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Home Training Living in Fitness Warming Up and Cooling Down Your Muscles and Body from Exercise

Warming Up and Cooling Down Your Muscles and Body from Exercise



Warming Up and Cooling Down Your Muscles and Body from Exercise

 

Warming up in preparation of your workout routine can be just as important as actually doing the work out. Warming up your muscles raises your core and body temperature. This will prepare you to do vigorous training with a much lower risk of injuring yourself during the process and actually helps increase blood flow, which is an important component in giving your body essential nutrients for muscle growth.


 

The following is what you need to do as part of a proper warm up routine: 

1) Jog:
You should jog for approximately 5-7 minutes on the treadmill, increasing the speed each minute. Try to start with a slow walk for the first minute and gradually increase the speed all the way to a fast jog, which should correlate to a 7.5-8.0 mph range on the treadmill. Make sure you always end your jog back to a slow walk to get your heart rate back to normal. You should never let your heart rate jump too drastically.

Treadmills warm up your whole body, rather than a bike or step master, which may just target your lower body more. The elliptical is a good alternative but I believe that jogging on a treadmill will really give the most efficient warm up. Jogging will circulate all the blood through the muscles. It also helps wake your body up in preparation of your workout. Remember, jogging on a track or hard surface may be a better alternative than a treadmill because it puts less stress on the knees and gives you a natural running motion.

 

2) Weight lifting: Lets say you want to start your workout with a bench press of 135 pounds. It is recommended that you do 3 good warm up sets before you do the actual set. For a person who benches approximately 135 pounds, you should start with just the bar (45 pounds) and do enough reps to the point where you feel a good pump. There is no set number of reps that you should do but make sure you keep it in the high rep range. Next, you should do 95 pounds and finally end your warm up weight at 115 pounds. Then start your real set on 135 pounds. That should be the ideal number of warm up sets to put you on your way.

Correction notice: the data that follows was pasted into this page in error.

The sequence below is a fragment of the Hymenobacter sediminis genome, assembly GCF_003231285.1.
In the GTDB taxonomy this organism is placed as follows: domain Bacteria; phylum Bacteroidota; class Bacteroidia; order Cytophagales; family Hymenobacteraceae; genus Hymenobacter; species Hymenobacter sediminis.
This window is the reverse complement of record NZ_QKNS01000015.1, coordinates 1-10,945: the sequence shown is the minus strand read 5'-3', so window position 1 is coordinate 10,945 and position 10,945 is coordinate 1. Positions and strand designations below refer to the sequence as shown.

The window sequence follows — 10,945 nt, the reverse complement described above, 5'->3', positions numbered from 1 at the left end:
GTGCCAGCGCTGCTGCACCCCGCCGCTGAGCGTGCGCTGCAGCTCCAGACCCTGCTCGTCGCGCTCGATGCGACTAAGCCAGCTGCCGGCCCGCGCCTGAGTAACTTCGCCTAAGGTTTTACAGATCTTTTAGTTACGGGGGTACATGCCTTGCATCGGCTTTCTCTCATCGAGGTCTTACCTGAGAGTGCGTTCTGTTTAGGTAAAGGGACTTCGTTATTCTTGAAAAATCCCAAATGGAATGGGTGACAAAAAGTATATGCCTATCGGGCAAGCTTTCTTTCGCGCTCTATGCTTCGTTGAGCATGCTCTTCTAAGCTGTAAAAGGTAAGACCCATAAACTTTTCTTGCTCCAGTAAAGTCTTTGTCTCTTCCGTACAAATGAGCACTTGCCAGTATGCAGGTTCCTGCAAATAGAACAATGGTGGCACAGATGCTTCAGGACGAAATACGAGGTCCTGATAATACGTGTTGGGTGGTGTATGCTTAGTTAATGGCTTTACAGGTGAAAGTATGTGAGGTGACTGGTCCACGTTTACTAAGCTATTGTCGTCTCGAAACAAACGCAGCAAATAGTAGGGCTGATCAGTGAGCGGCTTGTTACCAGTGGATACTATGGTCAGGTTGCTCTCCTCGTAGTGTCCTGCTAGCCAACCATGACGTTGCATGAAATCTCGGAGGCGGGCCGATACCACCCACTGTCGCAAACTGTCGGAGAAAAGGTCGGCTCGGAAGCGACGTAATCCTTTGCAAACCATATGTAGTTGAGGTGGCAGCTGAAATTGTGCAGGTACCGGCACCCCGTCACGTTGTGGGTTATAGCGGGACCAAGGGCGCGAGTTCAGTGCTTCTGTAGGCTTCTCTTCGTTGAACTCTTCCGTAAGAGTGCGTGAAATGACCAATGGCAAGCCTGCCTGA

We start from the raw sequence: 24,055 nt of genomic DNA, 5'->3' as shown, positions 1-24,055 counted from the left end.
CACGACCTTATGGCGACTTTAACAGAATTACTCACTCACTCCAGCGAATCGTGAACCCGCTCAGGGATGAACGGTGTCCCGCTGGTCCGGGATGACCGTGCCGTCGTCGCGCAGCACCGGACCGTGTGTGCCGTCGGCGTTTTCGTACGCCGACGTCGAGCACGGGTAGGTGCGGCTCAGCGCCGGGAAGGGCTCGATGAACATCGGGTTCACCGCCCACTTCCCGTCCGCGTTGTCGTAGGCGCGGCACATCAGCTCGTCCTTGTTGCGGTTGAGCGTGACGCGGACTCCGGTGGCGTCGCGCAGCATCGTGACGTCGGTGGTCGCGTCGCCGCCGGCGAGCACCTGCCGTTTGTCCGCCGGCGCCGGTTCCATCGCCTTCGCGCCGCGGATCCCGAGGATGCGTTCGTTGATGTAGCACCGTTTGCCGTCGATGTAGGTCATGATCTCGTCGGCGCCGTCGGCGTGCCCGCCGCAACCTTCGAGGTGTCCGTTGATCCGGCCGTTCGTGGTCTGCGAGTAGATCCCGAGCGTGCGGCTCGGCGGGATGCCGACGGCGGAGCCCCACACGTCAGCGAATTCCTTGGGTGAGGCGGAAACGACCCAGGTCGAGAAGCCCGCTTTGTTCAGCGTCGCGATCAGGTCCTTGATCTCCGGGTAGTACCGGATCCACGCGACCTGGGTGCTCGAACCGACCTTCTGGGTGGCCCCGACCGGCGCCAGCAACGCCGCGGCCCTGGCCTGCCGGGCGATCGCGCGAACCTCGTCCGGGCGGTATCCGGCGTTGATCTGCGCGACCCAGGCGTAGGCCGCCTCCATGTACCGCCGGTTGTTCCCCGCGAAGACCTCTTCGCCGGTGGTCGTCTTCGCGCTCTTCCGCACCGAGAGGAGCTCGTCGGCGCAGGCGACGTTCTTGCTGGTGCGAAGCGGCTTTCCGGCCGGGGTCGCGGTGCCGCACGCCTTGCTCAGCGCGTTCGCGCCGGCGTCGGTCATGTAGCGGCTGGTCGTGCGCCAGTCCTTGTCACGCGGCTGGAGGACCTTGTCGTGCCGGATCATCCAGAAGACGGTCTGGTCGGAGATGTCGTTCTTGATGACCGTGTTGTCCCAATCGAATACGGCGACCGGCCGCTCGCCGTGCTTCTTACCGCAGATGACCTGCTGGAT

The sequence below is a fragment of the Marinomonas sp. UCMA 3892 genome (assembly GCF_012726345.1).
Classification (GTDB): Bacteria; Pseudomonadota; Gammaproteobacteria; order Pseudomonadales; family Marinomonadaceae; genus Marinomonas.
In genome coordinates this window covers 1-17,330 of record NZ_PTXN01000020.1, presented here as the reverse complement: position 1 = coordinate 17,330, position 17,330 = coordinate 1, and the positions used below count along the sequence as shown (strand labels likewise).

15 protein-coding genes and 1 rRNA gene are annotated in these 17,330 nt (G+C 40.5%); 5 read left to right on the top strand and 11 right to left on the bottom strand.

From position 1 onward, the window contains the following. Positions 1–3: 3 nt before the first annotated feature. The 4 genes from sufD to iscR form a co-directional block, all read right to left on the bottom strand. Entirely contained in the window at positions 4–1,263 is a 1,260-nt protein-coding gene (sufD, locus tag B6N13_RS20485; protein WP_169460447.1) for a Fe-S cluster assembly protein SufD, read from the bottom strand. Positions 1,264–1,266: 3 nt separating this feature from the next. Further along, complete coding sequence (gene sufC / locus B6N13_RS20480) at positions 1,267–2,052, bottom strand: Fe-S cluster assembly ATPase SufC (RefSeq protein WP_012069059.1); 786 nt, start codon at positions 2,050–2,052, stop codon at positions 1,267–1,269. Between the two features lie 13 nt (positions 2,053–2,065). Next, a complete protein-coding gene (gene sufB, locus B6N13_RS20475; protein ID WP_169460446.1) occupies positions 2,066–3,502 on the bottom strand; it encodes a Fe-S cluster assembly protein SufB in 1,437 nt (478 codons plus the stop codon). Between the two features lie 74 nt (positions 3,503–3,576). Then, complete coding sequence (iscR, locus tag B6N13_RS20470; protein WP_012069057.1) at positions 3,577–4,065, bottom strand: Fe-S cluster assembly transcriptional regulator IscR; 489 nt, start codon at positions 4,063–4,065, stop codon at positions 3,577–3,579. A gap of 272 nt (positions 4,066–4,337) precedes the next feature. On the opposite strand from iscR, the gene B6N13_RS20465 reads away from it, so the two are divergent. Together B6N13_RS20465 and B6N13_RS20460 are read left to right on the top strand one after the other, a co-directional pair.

For lifters who usually start off with extremely heavy weight:
Try to do even more warm up sets and gradually get up to your ideal starting weight. You will find that the more warmed your muscles are, the more you will be able to lift.

Remember,
NEVER work out a cool muscle because you will have a high likelihood of injuring yourself, whether by a pulled muscle or other consequences.

 

 

 

Cool downs are also an essential part of your workout routine. After a hard workout, you should never just walk out of the gym right after a really hard set. You need to get your heart rate back to a resting state and to achieve a sufficient blood flow throughout the muscles and the whole body. Cool downs help your body in the repair process. It helps prevent post-exercise muscle soreness by keeping the blood circulating. When blood is circulated it helps prevent blood pooling and helps removes waste products from the muscles. It also provides the body with adequate nutrients through the oxygen that the blood produces.

 

 

The following is what you need to do as part of a proper cool down routine:

1) Light weight:
You should end your workout with 3-4 sets of lighter weights for your cool down. Think of cool downs as the opposite of warm ups. Gradually decrease the weight and still do higher reps. Let your body adjust to lighter weight and to more reps to ensure proper blood flow. Never just abruptly stop a workout routine; make sure you get a nice pump in your muscles with a very lightweight.

 

2) Light Jog: Do a 5-7 minute light jog and gradually end with a walk. It will get your heart rate down and prepare your warmed muscles even more for stretching.

 

3) Stretching: You must stretch your already worked out muscles for many reasons: to keep the muscles flexible, to improve your range of motion, improve recovery time and prevent injuries. Although a 15-minute stretching period is ideal for most and may be the best means of stretching, many people do not have the patience to stretch for this long after a grueling and long-lasting workout. Therefore, you should shoot for a 5-7 minute quick stretch. You should do 2-3 sets per stretch exercise and hold it for a period of 30 seconds per set. It is known research that 30 seconds per stretch is the perfect amount of time to stretch your muscles.

 

Doing both proper warm ups and cool downs will prevent injury and guide you in proper muscle growth and recovery. 



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